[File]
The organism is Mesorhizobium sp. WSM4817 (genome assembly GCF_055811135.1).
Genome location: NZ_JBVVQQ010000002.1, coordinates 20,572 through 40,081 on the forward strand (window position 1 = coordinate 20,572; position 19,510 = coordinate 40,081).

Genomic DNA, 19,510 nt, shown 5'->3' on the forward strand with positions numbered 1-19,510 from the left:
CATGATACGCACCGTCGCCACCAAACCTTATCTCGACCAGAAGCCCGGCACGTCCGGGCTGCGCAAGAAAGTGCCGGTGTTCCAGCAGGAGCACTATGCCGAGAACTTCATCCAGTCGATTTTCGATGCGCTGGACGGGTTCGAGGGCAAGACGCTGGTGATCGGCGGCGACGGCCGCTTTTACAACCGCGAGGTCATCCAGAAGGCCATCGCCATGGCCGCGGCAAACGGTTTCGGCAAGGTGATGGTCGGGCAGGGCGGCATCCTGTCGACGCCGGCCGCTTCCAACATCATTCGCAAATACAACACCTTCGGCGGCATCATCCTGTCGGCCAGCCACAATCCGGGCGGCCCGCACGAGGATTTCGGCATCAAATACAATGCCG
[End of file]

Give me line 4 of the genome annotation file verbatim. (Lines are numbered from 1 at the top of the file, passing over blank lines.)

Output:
CATGATACGCACCGTCGCCACCAAACCTTATCTCGACCAGAAGCCCGGCACGTCCGGGCTGCGCAAGAAAGTGCCGGTGTTCCAGCAGGAGCACTATGCCGAGAACTTCATCCAGTCGATTTTCGATGCGCTGGACGGGTTCGAGGGCAAGACGCTGGTGATCGGCGGCGACGGCCGCTTTTACAACCGCGAGGTCATCCAGAAGGCCATCGCCATGGCCGCGGCAAACGGTTTCGGCAAGGTGATGGTCGGGCAGGGCGGCATCCTGTCGACGCCGGCCGCTTCCAACATCATTCGCAAATACAACACCTTCGGCGGCATCATCCTGTCGGCCAGCCACAATCCGGGCGGCCCGCACGAGGATTTCGGCATCAAATACAATGCCG